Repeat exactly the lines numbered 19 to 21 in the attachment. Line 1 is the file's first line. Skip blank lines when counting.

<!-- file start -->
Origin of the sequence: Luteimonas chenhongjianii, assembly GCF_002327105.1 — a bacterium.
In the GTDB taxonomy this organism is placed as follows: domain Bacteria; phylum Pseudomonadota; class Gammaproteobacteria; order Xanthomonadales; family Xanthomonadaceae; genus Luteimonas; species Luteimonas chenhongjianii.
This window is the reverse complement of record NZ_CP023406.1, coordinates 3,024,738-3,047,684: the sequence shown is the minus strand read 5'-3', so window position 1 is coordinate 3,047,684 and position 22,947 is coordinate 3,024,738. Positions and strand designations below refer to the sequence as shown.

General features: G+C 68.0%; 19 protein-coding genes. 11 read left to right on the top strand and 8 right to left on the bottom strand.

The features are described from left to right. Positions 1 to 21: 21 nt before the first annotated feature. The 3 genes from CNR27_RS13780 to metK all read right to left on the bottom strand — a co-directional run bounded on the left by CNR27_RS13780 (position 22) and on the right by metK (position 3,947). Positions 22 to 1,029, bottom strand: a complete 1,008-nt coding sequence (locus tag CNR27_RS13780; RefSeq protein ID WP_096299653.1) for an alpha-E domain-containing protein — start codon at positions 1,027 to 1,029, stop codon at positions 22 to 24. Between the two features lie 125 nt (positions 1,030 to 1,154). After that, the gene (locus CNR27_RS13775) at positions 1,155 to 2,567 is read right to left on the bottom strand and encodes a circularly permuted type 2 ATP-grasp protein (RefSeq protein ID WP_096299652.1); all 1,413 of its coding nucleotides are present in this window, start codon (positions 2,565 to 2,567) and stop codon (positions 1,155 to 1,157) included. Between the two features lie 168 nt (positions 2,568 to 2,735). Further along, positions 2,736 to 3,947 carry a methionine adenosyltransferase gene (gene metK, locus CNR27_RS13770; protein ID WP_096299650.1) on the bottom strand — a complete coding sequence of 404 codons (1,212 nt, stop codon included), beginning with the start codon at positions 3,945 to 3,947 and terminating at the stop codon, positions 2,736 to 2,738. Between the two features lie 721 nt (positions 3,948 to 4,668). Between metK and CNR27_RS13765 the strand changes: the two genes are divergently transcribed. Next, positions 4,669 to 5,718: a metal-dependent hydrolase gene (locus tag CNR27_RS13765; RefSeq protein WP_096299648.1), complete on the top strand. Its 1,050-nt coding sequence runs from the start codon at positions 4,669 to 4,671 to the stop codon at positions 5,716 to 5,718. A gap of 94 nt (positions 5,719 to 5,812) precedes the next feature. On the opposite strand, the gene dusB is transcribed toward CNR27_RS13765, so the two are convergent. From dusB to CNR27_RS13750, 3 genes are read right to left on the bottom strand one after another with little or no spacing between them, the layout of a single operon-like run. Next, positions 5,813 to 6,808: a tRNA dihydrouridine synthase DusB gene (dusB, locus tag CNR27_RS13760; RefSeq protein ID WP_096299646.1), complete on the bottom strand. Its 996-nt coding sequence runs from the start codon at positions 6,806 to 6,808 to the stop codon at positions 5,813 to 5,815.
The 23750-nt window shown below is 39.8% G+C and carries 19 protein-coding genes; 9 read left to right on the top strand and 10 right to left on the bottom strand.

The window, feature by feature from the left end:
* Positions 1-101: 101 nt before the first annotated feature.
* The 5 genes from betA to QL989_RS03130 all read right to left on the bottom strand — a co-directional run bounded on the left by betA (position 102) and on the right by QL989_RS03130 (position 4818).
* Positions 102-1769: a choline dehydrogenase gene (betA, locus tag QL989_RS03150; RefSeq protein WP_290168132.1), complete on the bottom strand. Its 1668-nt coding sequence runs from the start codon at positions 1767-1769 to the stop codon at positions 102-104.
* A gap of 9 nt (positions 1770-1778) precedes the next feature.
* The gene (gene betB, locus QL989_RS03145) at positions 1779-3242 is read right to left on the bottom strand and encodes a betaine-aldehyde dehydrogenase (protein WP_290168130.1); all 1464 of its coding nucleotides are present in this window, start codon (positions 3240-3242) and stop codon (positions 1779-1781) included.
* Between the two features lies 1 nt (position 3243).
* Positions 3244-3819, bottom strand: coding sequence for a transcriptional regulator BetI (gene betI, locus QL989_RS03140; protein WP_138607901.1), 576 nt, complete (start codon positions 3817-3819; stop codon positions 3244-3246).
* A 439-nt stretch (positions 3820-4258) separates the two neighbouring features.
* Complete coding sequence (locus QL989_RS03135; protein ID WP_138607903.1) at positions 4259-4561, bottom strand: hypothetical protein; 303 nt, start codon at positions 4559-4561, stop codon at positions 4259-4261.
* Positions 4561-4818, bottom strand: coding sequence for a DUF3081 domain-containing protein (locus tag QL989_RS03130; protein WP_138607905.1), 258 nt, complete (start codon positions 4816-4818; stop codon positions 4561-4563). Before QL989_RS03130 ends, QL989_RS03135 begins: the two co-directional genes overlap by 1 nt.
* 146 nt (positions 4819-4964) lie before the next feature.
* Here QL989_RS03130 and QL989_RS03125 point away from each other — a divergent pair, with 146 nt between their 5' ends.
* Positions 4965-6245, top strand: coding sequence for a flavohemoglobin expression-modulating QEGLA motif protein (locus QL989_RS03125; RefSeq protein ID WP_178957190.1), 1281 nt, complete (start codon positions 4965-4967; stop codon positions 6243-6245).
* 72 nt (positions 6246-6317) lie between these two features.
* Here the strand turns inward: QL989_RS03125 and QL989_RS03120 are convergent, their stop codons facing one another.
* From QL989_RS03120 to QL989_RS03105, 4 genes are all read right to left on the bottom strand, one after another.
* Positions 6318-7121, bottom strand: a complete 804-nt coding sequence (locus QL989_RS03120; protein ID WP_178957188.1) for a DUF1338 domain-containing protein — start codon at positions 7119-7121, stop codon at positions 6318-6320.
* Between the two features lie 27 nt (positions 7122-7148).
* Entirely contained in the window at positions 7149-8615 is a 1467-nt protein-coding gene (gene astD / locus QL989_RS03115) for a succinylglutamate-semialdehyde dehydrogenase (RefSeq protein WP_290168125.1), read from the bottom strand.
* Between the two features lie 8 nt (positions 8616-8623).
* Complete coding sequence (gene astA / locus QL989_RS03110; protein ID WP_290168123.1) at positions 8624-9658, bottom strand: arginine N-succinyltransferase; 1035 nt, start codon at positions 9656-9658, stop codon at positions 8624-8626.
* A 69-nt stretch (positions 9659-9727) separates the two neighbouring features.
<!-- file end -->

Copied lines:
* Here QL989_RS03130 and QL989_RS03125 point away from each other — a divergent pair, with 146 nt between their 5' ends.
* Positions 4965-6245, top strand: coding sequence for a flavohemoglobin expression-modulating QEGLA motif protein (locus QL989_RS03125; RefSeq protein ID WP_178957190.1), 1281 nt, complete (start codon positions 4965-4967; stop codon positions 6243-6245).
* 72 nt (positions 6246-6317) lie between these two features.